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Do Bars need to continuously innovate? (A Trip to Leeds)

The other weekend I had an afternoon out in Leeds city centre where I visited Tapped Leeds for the first time, a fairly new establishment having only opened last year. It boasts 27 beers - 13 cask and 14 keg. There are also house beers brewed on site in the brewery whose kettles sit in the bar area itself. It's modern in design; square, matching and formulaic. It feels fresh and clean but certainly bar-like. As an ex-resident of Leeds it is interesting and incredulous that such a bar exists in a prime location (on the main road running to the train station by the brand new Trinity shopping centre) in a city whose drinking establishments have always seemed hidden or camouflaged. It stands bold as brass opposite the ever popular Yate's as an anti-thesis to it's rival. A doorman watches over even though it is early afternoon; a reminder of the reputation of this corner of the city. 

Do I enjoy my time here? Of course. We sit on high stools just near the bar and sup a variety of beverages all of incredible standard. The Siren/Omnipollo Nacken is enough to make me want to stay here all day. I announce via a check-in on Facebook that this bar is "my dream" and I would have longed for such an institution to exist in the days I resided on this side of the Pennines.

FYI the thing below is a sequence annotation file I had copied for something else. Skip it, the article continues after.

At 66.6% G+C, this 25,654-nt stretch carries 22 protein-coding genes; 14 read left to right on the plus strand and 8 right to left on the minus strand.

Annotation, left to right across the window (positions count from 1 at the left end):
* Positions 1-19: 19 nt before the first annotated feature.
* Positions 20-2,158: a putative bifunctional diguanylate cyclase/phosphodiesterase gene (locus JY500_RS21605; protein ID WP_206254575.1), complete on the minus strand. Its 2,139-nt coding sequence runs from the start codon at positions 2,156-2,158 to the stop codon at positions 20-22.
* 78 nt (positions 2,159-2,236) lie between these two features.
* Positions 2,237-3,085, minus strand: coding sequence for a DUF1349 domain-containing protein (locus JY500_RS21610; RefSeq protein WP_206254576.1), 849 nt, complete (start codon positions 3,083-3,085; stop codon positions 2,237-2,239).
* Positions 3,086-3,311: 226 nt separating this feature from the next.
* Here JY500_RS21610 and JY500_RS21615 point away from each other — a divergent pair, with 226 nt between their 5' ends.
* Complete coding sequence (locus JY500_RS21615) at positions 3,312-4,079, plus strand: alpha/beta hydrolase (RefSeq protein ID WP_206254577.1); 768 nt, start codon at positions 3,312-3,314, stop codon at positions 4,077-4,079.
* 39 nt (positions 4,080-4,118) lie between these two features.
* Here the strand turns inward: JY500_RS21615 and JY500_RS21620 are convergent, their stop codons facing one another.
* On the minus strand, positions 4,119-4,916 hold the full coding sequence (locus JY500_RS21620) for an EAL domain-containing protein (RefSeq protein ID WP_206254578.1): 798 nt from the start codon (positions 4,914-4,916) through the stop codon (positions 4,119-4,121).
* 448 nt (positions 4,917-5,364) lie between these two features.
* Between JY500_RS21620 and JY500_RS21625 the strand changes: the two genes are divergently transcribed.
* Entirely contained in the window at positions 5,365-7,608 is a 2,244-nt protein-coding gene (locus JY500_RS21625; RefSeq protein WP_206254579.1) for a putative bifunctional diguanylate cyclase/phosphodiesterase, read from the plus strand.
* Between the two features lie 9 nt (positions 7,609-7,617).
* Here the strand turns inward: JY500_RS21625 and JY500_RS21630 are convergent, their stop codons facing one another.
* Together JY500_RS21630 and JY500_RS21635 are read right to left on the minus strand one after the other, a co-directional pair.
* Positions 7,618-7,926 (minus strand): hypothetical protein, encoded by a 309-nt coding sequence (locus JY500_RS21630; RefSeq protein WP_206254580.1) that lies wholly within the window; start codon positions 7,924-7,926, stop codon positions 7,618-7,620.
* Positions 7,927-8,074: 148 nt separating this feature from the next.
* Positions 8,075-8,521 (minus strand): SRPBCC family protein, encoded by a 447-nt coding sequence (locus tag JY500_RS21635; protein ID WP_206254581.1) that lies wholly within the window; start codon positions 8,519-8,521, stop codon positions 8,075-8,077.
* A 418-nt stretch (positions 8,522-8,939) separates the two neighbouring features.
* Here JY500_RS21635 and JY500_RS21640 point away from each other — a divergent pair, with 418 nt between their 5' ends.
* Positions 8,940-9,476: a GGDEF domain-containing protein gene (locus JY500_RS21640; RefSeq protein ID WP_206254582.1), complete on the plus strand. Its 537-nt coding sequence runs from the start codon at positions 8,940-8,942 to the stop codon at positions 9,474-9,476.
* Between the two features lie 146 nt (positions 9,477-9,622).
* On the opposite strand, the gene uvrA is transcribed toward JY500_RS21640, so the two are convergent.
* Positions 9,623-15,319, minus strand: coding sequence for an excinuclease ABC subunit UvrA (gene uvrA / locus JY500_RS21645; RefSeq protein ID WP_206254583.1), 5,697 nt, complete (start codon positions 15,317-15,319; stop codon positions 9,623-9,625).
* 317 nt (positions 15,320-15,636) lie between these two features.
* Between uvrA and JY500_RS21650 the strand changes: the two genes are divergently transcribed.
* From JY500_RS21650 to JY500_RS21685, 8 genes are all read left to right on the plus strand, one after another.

Alas, we are here for the day and there are other pubs and bars I wish to visit. I'm looking forward to returning to the long standing North Bar, northerly to where we currently are. Long have I drank in this bar and long has my love and admiration stood for it. In the days I was a student in this city, drinking here was a rare treat due to the prices. Since those days though, no trip to Leeds has been complete without a visit. I had my first ever Gulden Draak here 8 years ago. I had my first ever Mikkeller Sort Gul here 2 years ago (and yes it is that good a beer I remember that so distinctly.) I am looking forward to returning at this stage of my day out. 

Yet, something is lacking here. An initial scan of the cask and keg pump clips as we reach the bar doesn't excite me in the way I have just been thrilled by Tapped. A chance to try Flying Dog's Brewhouse Rarities Series' Cinnamon Porter casts intrigue, but nothing else does. This is unusual. I take a seat with my drink with slight disappointment that does not fade as we chat to people and take in the ambience. This is the moment where the questions from this blog post are formed. 

For I find myself seeing North Bar for what it is for the first time. It is a thin corridor of a bar that has never had enough seating, that has always been a struggle to get served peering over the ever present bar-flies and has little character. It is not enjoyable to relax in or charming. It has always just had the best beer selection in the city and that has been enough. Now, however, it has the second best beer selection in the city and I sit here drinking in this old favourite haunt wishing I was back at the brand new, shiny dwelling across the city. I tweeted at the time saying "North Bar has changed. In fact, no it hasn't and that's the problem." 

When I think of Tapped Leeds now though, I realise that it too had little charm or character, bar some steel drums in the corner. If you removed 26 beers from their choice and left one, no matter if it were kept in terrific condition, I wouldn't return to soak in the building or to sit and enjoy a drink. 

Do bars need to continuously innovate in a way pubs do not?